any of the factors that Pennsylvania courts consider when deciding whether to pierce the
corporate veil.” (Id.). Defendants again move to dismiss Plaintiff’s claims against Dr.
Wisniewksi in his individual capacity, arguing that the Amended Complaint still fails to plead
enough facts to support piercing the corporate veil. (Doc. 27 at 21-23). Plaintiff, again,
disagrees. (Doc. 28 at 10-13).
Having reviewed the new allegations in the Amended Complaint, the Court finds that,
even when viewed in the light most favorable to Plaintiff, the Amended Complaint does not state
a basis for piercing the corporate veil. Plaintiff still has not pled anything beyond conclusory
allegations and legal assertions. And tellingly, in his Brief in Opposition, he has not even
attempted to highlight any new allegations in the Amended Complaint that might cure the
deficiencies that the Court previously identified. Instead, he rehashes the same argument – lifted
virtually word-for-word from his prior brief – that the Court already rejected. Therefore, except
insofar as Plaintiff may be able to state a claim against Dr. Wisniewksi for his direct
participation in the alleged wrong (as will be discussed infra), the claims against him,
individually, will be dismissed.
Count VI – Fraudulent Transfer
The Court previously held that the original Complaint failed to state a claim under the
Pennsylvania Uniform Fraudulent Transfer Act (“PUFTA”), pursuant to which a transfer is
fraudulent as to a creditor who brings a claim against a debtor when “the debtor made the
transfer or incurred the obligation without receiving a reasonably equivalent value in exchange
for the transfer or obligation and the debtor was insolvent at that time or became insolvent as a
result of the transfer or obligation.” 12 Pa. Stat. and Cons. Stat. Ann. § 5105. As the Court
explained, “Plaintiff’s failure to provide a single supporting fact or basis for his allegation with
respect to the ‘reasonably equivalent value’ element of constructive fraudulent transfer renders
his Complaint insufficient under the governing pleading standard with respect to Count VI as
stated against NutriMost and NutriMost Doctors.” (Doc. 22 at 7). Defendant argues that the
Amended Complaint fails to overcome that deficiency, and the Court agrees. The Amended
Complaint repeats, nearly verbatim, 3 the allegations from the original Complaint with respect to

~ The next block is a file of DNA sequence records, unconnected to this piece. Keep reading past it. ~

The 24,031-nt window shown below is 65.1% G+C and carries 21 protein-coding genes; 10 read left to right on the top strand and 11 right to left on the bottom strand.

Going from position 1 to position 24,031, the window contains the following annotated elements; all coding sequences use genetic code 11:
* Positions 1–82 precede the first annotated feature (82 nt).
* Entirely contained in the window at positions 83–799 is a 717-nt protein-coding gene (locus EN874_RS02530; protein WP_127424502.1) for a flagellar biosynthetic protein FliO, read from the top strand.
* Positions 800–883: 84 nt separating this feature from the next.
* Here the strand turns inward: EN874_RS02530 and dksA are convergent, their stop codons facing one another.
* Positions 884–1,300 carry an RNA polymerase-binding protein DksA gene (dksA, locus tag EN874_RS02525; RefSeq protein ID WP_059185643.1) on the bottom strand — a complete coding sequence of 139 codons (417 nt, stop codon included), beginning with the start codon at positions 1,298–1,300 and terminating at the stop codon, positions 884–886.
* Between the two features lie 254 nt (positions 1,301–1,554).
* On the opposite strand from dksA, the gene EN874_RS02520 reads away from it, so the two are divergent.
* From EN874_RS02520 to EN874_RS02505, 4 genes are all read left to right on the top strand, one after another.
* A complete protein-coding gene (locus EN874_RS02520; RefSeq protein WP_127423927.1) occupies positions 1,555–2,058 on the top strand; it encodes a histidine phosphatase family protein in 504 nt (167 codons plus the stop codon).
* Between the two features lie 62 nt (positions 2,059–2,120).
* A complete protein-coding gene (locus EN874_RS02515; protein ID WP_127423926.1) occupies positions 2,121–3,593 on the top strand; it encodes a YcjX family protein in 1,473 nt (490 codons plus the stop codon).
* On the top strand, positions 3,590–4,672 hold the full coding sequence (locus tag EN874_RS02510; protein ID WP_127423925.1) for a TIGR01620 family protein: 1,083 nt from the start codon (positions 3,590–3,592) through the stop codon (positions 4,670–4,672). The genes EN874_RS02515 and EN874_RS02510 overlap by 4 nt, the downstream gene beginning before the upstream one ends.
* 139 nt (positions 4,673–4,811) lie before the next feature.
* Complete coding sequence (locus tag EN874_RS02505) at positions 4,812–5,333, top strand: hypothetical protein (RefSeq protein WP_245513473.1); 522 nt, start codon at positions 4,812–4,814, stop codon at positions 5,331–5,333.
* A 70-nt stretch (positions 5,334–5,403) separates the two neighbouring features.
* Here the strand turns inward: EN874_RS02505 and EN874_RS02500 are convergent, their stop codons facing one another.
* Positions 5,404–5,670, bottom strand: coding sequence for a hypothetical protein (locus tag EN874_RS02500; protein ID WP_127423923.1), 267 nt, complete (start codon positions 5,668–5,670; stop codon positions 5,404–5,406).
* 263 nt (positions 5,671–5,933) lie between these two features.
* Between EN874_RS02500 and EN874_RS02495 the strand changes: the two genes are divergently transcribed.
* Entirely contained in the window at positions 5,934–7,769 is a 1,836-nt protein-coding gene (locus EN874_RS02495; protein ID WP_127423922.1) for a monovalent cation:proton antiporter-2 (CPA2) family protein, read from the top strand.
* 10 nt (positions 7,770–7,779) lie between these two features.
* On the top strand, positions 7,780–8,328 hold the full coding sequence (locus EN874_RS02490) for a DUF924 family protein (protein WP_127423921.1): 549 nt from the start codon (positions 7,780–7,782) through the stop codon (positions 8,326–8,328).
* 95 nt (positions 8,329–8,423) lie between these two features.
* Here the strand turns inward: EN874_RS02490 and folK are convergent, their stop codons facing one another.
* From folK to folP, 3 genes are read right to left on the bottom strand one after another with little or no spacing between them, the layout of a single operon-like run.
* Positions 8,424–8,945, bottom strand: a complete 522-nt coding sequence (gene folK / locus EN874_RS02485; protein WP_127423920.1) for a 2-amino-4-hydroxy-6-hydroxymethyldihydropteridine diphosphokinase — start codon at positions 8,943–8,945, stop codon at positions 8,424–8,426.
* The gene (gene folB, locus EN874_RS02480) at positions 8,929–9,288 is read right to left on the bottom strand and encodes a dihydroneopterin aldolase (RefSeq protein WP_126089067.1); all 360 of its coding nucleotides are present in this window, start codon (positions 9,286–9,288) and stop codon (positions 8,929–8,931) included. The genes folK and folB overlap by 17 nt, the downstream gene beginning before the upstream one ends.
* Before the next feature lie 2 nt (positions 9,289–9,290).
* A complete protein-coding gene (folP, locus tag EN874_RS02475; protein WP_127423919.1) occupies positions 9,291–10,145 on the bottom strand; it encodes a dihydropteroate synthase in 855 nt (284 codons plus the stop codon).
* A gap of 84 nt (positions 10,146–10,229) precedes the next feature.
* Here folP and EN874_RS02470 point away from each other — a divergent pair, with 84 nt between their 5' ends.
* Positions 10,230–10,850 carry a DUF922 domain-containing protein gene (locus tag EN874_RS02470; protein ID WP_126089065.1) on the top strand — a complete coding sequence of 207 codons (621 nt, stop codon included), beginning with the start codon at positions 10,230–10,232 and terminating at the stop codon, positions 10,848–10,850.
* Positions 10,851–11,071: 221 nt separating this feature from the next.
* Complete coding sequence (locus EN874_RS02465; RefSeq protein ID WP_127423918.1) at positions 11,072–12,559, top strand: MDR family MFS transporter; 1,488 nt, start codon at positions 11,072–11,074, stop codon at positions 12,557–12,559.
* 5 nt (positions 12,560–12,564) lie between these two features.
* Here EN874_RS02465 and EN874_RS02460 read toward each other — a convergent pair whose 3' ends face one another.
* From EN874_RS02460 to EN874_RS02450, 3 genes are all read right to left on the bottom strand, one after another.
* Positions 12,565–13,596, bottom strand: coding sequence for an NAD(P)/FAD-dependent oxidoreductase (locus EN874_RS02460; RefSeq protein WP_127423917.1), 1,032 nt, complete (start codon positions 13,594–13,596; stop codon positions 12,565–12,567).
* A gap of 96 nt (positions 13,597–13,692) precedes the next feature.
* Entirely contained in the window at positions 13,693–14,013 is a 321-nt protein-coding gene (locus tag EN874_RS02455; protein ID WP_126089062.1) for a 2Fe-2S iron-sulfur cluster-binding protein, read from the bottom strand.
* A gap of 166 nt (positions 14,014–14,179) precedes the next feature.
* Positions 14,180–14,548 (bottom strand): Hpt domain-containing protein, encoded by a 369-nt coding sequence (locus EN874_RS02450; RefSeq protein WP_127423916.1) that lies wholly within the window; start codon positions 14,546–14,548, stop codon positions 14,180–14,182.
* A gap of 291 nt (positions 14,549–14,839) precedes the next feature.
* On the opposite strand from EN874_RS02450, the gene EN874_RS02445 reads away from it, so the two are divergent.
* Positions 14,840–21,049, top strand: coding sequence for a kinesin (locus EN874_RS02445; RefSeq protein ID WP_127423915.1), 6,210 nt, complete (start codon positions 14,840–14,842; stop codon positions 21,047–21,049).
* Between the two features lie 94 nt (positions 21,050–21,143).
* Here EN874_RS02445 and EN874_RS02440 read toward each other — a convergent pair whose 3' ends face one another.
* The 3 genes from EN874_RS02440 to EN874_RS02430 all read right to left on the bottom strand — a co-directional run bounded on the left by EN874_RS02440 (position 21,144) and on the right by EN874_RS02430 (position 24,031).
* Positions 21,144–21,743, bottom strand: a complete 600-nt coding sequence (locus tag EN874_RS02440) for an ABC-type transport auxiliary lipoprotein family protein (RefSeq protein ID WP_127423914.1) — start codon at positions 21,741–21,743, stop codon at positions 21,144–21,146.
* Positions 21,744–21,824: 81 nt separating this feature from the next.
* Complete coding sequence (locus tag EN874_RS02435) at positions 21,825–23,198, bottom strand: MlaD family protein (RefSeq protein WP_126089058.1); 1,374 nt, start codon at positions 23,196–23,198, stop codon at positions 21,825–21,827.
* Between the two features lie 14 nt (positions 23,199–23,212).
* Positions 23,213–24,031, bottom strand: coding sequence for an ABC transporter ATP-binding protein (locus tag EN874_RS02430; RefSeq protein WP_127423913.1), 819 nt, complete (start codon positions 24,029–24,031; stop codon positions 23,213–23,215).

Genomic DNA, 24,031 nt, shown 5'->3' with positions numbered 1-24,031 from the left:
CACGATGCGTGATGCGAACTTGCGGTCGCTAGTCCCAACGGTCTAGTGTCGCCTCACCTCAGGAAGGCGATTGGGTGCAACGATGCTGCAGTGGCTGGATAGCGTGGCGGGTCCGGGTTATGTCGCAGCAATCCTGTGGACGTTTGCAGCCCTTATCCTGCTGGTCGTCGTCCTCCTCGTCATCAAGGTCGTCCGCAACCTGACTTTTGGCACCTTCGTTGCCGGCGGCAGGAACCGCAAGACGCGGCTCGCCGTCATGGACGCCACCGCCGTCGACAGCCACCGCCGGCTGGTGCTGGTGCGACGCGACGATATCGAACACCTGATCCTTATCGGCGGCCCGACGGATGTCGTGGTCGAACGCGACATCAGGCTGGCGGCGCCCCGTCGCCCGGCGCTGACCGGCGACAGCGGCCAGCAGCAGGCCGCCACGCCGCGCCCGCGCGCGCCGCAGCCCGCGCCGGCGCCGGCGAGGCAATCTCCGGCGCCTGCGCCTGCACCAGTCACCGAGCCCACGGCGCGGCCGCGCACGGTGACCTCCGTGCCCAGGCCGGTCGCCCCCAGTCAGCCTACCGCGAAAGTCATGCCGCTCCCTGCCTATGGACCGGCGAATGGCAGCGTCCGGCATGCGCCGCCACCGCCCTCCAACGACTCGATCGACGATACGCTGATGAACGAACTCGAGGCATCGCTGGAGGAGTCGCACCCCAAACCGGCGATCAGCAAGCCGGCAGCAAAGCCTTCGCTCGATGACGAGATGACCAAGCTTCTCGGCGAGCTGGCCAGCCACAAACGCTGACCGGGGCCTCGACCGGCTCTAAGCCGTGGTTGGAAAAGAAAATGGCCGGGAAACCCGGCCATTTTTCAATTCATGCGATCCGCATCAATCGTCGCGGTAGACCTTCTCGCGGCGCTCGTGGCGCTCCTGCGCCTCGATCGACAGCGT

this cause of action. (Compare Doc. 1 ¶¶ 80-84 with Doc. 23 ¶¶ 106-111). Plaintiff still has not
provided any factual support for his allegation that “Defendant NutriMost 1 sold [its] rights to
the NutriMost System to Defendant NutriMost 2 for an amount that does not represent the
reasonable equivalent value of the rights to the NutriMost System.” (Doc. 23 ¶ 107). There still
is no mention “of what, if anything, was given to NutriMost in exchange for transferring rights to
NutriMost Doctors.” (Doc. 22 at 8). Absent such an allegation, Plaintiff has not stated a claim
upon which relief may be granted. 4
The Amended Complaint includes one new paragraph, ¶ 109, but it is nothing more than a legal
On a more fundamental level, the Court questions whether PUFTA can even be construed to
cover the circumstances alleged here. Section 5105 presupposes the existence of a “claim” by a
“creditor” incurred by a “debtor.” A claim is defined as “[a] right to payment, whether or not the
right is reduced to judgment, liquidated, unliquidated, fixed, contingent, matured, unmatured,
disputed, undisputed, legal, equitable, secured or unsecured.” 12 Pa. Stat. and Cons. Stat. Ann. §
5101. Plaintiff has not alleged that he had any such right to payment. Instead, he asserts that
“through the Agreement” he “held a claim against Defendant NutriMost 1, by which Defendant
NutriMost 1 was obligated to provide ongoing materials and support to Plaintiff Dr. St. Germain
Count III – Unjust Enrichment against Dr. Wisniewski
The Court previously ruled that Plaintiff failed to state an unjust enrichment claim against
Dr. Wisniewski because he had not alleged that there was a “benefit conferred on Dr.
Wisniewski by Plaintiff.” (Doc. 22 at 12). Defendants argue that “[t]he facts alleged in the
Amended Complaint . . . fail to comply with the Court’s holding[.]” (Doc. 27 at 9). Plaintiff